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Old 07-31-2008, 09:58 AM   #1 (permalink)
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H1 Tires Going Flat Question

One Of The Ladies Here At Work Has An H1 And In Around 4 Hours Both Front Tires Go Flat. The On Board Air Fills Them Back Up But The Problem Is Still There. I Did A Quick Google Search And Came Up With A Post On Another Site That Said The Schrader Valve Next To The Compressor Was Bad So We Checked That And No Air Leak. In The Time That We Where Messing With It The Tire's Lost 4 Psi. Does Anyone Have Any Idea What It Could Be? Any Help Would Be Great. I'm Hummer Dumb But I Help When I Can
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Old 07-31-2008, 10:05 AM   #2 (permalink)
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ok, here is what you want to do--Are you in Dayton NV--we have a few hummers finishing the Vegas to Reno Pre-run in Dayton Sunday afternoon, meet us there and we'll take a look

Fill up the tires--un-plug each tire from the CTIS system at the wheel

they wont go flat now--unless there is a hole in one of the tires

at your liesure start plugging tires back in and looking for hose or fitting leaks from each tire back up to the compressor and valve package

other possible leak points are little plastic hoses that go to the guages --they tend to break, and will leak out your system.

http://www.humvee.net is the real hummer technical forum

www.flashoffroad.com has a great tech section on chasing down leaks also
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Last edited by reverhart; 07-31-2008 at 10:07 AM.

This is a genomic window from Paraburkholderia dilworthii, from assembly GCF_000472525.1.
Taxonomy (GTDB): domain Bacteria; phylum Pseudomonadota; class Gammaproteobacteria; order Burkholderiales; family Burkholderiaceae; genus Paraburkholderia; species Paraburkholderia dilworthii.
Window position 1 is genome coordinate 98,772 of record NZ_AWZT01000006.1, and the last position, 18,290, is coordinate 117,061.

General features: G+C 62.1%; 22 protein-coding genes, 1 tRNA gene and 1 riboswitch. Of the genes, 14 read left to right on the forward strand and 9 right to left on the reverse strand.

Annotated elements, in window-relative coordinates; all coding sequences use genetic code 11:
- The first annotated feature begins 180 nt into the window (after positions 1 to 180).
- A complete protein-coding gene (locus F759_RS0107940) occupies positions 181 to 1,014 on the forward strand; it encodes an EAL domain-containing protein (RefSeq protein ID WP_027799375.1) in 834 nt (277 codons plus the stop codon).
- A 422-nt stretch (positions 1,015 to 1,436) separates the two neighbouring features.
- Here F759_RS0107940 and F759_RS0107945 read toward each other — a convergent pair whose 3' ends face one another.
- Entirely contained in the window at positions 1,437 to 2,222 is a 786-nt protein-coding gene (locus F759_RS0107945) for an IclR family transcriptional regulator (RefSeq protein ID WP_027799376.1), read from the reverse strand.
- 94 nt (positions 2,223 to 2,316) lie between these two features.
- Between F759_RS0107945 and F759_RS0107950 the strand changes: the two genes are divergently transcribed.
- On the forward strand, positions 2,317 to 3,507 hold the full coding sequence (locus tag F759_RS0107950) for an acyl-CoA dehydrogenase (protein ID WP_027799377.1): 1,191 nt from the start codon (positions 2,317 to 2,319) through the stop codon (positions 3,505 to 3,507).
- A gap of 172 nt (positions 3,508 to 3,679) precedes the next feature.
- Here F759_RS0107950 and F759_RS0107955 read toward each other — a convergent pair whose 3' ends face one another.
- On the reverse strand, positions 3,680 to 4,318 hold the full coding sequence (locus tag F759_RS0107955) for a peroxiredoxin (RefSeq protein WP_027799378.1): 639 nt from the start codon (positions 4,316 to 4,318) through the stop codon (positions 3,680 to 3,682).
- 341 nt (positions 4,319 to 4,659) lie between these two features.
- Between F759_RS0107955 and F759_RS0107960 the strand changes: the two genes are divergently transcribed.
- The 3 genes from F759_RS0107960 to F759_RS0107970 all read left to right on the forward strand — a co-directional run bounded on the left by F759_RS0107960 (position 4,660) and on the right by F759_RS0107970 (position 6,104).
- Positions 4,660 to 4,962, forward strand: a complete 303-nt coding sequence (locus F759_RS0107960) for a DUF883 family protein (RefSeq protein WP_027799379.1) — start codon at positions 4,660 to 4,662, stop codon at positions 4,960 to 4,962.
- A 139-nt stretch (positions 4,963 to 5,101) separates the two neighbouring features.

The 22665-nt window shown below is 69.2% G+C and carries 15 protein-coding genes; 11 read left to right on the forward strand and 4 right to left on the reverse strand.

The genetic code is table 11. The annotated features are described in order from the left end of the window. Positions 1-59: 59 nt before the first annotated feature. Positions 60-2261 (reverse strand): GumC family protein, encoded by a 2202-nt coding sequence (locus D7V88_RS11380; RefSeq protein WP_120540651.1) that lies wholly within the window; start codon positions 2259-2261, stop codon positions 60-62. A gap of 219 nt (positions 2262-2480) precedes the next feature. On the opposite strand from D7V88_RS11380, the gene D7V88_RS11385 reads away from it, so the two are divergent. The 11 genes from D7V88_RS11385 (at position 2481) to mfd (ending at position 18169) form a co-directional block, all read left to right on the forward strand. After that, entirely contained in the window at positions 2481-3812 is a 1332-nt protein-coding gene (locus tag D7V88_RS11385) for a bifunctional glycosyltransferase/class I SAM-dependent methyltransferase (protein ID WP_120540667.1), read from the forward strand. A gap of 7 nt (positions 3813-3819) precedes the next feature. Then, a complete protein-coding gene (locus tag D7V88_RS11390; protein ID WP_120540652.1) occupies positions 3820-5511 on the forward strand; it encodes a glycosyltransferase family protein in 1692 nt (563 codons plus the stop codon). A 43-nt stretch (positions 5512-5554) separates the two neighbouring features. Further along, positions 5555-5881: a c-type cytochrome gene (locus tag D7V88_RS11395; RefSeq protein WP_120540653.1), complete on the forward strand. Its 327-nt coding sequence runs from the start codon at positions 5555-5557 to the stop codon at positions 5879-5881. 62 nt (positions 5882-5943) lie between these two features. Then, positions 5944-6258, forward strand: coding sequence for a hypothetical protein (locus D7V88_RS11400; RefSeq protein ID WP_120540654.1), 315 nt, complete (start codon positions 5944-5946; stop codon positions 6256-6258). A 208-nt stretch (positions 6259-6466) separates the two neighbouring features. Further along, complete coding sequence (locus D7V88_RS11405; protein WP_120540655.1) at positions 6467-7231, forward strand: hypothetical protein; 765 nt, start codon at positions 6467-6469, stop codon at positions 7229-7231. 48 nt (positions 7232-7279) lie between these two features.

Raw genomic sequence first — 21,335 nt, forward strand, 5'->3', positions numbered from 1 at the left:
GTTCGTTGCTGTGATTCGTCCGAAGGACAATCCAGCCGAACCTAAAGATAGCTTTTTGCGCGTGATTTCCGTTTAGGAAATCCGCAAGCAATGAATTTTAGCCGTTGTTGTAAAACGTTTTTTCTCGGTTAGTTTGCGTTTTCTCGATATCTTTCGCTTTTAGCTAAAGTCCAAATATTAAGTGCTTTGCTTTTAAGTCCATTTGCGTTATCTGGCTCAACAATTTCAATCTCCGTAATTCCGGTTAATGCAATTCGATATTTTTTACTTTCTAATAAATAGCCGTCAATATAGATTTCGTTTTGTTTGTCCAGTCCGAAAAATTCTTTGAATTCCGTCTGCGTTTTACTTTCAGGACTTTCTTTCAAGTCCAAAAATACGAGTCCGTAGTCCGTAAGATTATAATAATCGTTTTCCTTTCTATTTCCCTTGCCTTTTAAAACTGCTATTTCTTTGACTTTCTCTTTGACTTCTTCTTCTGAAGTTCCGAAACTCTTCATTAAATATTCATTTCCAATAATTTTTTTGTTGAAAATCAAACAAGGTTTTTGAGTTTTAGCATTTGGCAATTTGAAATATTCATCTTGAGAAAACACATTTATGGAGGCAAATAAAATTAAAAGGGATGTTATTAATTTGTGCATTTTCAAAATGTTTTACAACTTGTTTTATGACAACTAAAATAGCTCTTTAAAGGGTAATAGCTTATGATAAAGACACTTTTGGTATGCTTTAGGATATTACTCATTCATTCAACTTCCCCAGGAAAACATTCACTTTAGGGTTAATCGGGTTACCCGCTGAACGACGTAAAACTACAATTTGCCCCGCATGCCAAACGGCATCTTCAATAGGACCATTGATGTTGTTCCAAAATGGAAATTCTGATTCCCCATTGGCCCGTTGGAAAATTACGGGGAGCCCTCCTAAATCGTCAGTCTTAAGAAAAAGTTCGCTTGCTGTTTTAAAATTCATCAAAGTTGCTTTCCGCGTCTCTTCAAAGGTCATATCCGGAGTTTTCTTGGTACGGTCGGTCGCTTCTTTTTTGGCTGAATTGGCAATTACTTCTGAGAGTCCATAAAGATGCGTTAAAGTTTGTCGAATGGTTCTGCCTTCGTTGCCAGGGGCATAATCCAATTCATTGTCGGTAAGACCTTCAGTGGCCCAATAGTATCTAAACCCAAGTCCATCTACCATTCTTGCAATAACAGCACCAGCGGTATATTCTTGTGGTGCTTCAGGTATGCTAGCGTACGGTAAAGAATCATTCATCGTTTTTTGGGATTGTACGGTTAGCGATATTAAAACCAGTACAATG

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Old 08-09-2008, 07:25 AM   #3 (permalink)
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My first spot to check would be the gauges. Those lines are most often the culprit. It would be a good idea to check the tires themselves first to make sure that is not the issue. Any update on the issue?
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Old 08-09-2008, 10:37 PM   #4 (permalink)
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Well the leak is basically one of the following items:

1-hoses
2-quick disconnects
3-something on the compressor or manifold

What year is the H1? This is very important since the air system changes from different model years. 92-95 uses, I believe the older HMMWV style value system operated by leaver on the inboard tunnel wall near your right leg.

96 upwards, uses a switched system using 3 solenoids to operate a manifold to inflate and deflate the tires.

To get my system air tight [I just returned from a trip to Canada for 3 weeks and left my system connected at 40psi, and the pressure held when I returned].

This is what I did:

I have a 98 with a switched CTIS system, so I disassembled the inflation and deflation valves and cleaned them. I replaced my 10 year old wheel connectors with new CTIS fittings that should be available to the public soon from a well known hummer vendor. I replaced a leaking spindle seal that keeps gear oil and air seperate in the hub assembly.